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Indians Indians Archive A New Sheriff In Town
Written by Paul Cousineau

Paul Cousineau
Two times in the past five days, C.C. Sabathia and Johan Santana have gone toe to toe ... with The Crooked Cap besting Johan in both contests.  Paulie Cous says that we have witnessed a changing of the guard in regards to the top starter in the AL Central, and possibly in all of the American League.  Paul breaks down C.C.'s last ten starts, and his season as a whole in his latest column for us.

Twice in the past five days, C.C. and The Great Santana have squared off against each other, with the Crooked Cap besting the Cy Young winner both times, winning 4-3 last Wednesday and 5-0 Monday afternoon.  Perhaps in the last week, we have all witnessed a changing of the guard in regards to the top starter in the AL Central, and possibly in all of the American League. 

Before the cries of blasphemy and homerism start, consider the numbers of C.C. over his past 10 starts:

2.16 ERA, 1.08 WHIP, 4.25 K for every BB (51 K to 12 BB)

Did I mention that he hasn't given up more than 2 ER in any of those 10 starts with 8 of the 10 being 7 innings or longer, all coming with the Indians making a giant push for the playoffs? 

C.C. is now tied for the AL lead in Wins with 16, leads the AL in Innings Pitched with 211, is 6th in the AL in ERA at 3.24, and is 4th in the AL in K with 182.  Granted, Santana comes in above the Hefty Lefty in ERA and K; but with the Indians in the pennant race, C.C. has put the team on his back and has given the Indians a chance to win every game he has started (assuming they can score 3 runs, which is no given) over the last month and a half. 

Santana now sits at 0-5 against the Tribe, sitting on a 4.38 ERA and a 1.15 WHIP in 6 starts against the Featherheads.  Obviously, some of the onus falls on the Twins' offense for not getting Santana a W, but the Indians' hitters (Jhonny Peralta excluded) seem to have figured out the once-unhittable Johan.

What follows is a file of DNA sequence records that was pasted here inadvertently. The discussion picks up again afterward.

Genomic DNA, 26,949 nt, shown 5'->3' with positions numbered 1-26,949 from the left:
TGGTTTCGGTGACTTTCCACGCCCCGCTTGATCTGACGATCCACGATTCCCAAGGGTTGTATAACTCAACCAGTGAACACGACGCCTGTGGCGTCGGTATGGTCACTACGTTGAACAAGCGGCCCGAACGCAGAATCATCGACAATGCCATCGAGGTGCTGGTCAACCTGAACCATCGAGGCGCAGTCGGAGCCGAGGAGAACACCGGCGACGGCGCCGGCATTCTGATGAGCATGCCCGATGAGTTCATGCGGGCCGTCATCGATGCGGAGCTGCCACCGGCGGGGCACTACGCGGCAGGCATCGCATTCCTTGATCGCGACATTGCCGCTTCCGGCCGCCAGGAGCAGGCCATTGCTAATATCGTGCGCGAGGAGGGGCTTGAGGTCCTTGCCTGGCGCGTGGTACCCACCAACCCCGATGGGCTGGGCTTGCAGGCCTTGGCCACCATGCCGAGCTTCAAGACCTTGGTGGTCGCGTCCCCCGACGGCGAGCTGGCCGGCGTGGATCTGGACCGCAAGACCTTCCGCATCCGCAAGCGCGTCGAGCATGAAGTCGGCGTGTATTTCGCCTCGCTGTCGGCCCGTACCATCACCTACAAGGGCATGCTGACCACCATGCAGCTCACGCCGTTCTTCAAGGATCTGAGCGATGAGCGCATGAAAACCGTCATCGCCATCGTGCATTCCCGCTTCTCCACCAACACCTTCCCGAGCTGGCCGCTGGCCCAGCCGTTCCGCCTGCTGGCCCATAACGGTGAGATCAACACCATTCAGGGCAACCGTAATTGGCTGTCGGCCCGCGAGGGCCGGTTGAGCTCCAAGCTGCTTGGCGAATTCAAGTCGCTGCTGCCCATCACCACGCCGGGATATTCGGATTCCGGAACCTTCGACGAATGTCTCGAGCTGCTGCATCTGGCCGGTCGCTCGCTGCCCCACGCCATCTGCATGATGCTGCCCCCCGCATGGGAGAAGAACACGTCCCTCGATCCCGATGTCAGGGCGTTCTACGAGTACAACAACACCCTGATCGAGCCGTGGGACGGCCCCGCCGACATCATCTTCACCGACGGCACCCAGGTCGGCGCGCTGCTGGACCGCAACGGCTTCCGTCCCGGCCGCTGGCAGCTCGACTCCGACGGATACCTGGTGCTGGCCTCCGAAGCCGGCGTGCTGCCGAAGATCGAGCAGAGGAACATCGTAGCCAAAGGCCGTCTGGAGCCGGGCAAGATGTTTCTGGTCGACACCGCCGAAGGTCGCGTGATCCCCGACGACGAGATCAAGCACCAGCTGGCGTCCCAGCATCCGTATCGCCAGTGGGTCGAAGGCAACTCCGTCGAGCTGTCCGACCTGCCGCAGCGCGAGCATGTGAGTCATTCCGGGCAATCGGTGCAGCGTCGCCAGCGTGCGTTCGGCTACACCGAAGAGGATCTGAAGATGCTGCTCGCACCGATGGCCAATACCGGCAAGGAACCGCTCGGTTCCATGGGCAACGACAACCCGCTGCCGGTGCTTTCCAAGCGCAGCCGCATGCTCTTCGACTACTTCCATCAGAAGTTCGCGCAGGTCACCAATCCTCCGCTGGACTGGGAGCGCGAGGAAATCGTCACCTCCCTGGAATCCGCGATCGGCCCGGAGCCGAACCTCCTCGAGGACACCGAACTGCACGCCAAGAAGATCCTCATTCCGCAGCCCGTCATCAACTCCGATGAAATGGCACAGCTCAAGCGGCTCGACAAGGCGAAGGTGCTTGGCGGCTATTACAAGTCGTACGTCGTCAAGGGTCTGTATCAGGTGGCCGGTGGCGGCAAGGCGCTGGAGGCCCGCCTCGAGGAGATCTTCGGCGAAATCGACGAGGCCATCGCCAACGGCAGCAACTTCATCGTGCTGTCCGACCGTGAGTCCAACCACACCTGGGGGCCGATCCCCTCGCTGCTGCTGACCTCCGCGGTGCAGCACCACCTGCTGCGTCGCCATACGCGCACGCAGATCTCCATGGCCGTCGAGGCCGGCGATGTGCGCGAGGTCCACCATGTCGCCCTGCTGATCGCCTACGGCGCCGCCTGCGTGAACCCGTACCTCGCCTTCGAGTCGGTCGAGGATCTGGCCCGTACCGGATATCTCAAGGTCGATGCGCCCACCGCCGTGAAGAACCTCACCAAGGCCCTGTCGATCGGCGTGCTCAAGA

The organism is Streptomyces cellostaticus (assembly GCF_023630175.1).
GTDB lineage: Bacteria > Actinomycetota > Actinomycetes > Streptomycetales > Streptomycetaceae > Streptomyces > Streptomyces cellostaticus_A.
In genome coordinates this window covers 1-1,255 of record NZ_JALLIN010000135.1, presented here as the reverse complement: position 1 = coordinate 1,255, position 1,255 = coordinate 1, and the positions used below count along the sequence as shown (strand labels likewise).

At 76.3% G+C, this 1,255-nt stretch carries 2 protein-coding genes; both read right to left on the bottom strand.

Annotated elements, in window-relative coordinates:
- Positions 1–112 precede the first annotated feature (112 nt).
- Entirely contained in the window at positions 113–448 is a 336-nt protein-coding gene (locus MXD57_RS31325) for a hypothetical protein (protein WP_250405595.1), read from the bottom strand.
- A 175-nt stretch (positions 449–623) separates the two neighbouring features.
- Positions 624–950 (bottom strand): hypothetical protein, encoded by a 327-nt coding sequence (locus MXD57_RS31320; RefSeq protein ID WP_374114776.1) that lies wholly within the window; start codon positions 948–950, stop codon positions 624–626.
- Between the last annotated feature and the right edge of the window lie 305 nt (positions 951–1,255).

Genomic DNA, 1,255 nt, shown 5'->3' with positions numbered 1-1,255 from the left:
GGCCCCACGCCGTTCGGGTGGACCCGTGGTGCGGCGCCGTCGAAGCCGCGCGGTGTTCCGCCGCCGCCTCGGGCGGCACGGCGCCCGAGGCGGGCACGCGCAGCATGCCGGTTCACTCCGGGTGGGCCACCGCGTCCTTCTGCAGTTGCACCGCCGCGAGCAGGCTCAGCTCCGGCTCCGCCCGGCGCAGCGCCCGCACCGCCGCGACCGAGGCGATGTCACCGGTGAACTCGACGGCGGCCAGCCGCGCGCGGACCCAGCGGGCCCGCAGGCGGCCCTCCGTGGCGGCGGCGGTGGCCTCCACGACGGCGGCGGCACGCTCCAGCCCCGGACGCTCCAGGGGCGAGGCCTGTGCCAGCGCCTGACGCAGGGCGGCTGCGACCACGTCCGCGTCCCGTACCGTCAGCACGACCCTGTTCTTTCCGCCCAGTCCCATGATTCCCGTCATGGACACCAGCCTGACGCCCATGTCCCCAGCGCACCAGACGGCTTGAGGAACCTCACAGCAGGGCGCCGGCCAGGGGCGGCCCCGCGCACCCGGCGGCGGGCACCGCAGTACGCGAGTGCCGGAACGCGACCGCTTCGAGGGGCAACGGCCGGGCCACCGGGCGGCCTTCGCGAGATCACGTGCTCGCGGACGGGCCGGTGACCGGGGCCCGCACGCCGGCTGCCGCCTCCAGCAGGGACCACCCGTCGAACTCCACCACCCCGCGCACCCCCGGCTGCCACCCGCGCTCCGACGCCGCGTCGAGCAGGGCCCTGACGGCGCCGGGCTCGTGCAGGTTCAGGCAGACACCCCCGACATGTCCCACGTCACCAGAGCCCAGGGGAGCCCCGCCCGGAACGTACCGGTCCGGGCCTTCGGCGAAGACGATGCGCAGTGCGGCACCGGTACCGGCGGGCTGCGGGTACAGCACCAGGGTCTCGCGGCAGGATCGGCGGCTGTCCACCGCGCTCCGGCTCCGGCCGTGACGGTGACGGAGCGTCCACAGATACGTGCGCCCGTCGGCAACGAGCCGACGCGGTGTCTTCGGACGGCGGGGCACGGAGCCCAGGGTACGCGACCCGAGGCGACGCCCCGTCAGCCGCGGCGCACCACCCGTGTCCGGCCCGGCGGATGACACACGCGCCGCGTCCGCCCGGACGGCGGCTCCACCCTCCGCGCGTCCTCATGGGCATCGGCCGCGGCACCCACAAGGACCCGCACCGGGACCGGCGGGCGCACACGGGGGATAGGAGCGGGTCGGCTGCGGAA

But that's bound to happen anytime a pitcher logs 5 decisions against a team in one year, right?  The hitters get a chance to see how a pitcher approaches different situations, have seen the arsenal of pitches, and can adjust to the idiosyncrasies of the pitcher. 

If that's the case, explain how C.C. is now 4-1 against the boys from the Land of 10,000 Lakes with a 1.51 ERA and a 1.07 WHIP.  Again, some of that falls on the hitters for the Twinkies, but it shows how C.C. has embraced the adjustments that the elite pitchers in the league have mastered.  While the Twins have seen the aCCe in 5 starts, they either have yet to make the proper adjustments to hit him or C.C. has stayed a step ahead of them, mixing his pitches and keeping hitters off-balance. 

Whatever the case is, confidence in the Tribe ace grew as the games wore on in both Sabathia-Santana match-ups and the feeling that the Indians used to face (utter hopelessness) when drawing the Johan straw from the Minnesota pool settled into the Minnesota dugout. 

That feeling of hopelessness found in the Twins' clubhouse cannot be unique to the AL Central rivals though as it must be the same feeling that permeates AL lineups when the 290 pounds (plus about...oh...35 pounds) that is C.C. strides to the mound this year.  

C.C. may not have a chance to go for 20 wins this year, depending upon how the last week of the season shakes out and how the Indians want to (fingers double-crossed) set up their playoff rotation.  But Sabathia has undeniably taken the step that we've been waiting for. 

He's an ace.  And a homegrown one at that. 

Save all of the talk about contracts and trades and MTV Cribs for a while.

The Indians are in a pennant race (sitting pretty at 6 games up) and their aCCe is making a statement throughout the league every time he takes the ball.

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